Large Scale Central

Steam Locomotive Anatomy 101

Just a few last bits of stuff to finish the article off. Most locomotives have a bell. Bells can be either hand rung with a pull cord, or mechanically operated with air pressure.

Inside the cab you will have some means of actuating that bell so either a cord or a valve handle. If a locomotive has gravity fed sand domes there will be a lever that attached to the base of the sand dome and extends back into the cab through the front wall. You will see a cord for the whistle that either goes through the front wall out to the whistle on the steam dome or some whistles are on the cab roof if the steam dome is inside the cab and the chord will come through the roof.

On the floor in the cab is sometimes a lever that you pull up or push down that is connected to the ash pan. The ash pan is nothing more really than the floor of the fire box. There are doors on it that drop down and dump the ash into a lined pit between the rails.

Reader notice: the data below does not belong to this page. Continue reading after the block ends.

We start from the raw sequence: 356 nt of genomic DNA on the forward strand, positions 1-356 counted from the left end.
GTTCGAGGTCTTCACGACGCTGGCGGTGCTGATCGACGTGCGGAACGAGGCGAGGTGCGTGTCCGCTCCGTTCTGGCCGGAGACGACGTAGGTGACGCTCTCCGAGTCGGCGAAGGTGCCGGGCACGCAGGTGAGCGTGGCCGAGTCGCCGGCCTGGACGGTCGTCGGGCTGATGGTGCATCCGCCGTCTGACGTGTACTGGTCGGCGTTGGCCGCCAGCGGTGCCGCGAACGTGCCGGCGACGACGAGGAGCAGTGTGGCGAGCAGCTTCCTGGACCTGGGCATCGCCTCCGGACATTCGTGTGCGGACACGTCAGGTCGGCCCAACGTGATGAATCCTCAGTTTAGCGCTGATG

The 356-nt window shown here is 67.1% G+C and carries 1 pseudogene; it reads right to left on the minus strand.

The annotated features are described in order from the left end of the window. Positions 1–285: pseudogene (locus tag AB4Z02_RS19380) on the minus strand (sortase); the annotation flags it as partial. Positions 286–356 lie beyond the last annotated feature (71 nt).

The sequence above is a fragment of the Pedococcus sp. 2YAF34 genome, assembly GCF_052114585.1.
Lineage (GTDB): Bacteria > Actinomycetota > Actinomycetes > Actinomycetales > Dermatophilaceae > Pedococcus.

On a vacuum brake locomotive you will see a little different set up than the positive pressure brake systems like the Westinghouse. The brake handle on these almost looks like a hybrid between the Westinghouse brake lever and an injector. It has an exhaust pipe that exits through the roof of the cab. That device is called the “ejector” and looks like this

Amazon book on Eames Vacuum Brakes

i have a fondness for the Eames vacuum brakes. One because the Coeur d’Alene Railways and Navigation company used them exclusively for their short existence and because they are just different. Unlike the Westinghouse system they are steam actuated and use a venturi like an injector. You pull on handle that is horizontal and this “turns on” the brakes by applying steam to the venturi creating negative pressure. With that on then you can pull on the vertical lever which regulates how much vacuum is applied to the brakes and thereby determining how much brake is applied.

I think that’s about it. I hope it helps. If you are going to want to actually model this stuff I highly recommend downloading and reading and following David Fletcher’s build article. There is also a lot of diagrams that show the various stuff. And I will always try and answer questions.

I hope you enjoyed this and found it useful.

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This is awesome, Devon. Both the descriptions and the pointers to more info. Mucho thanks!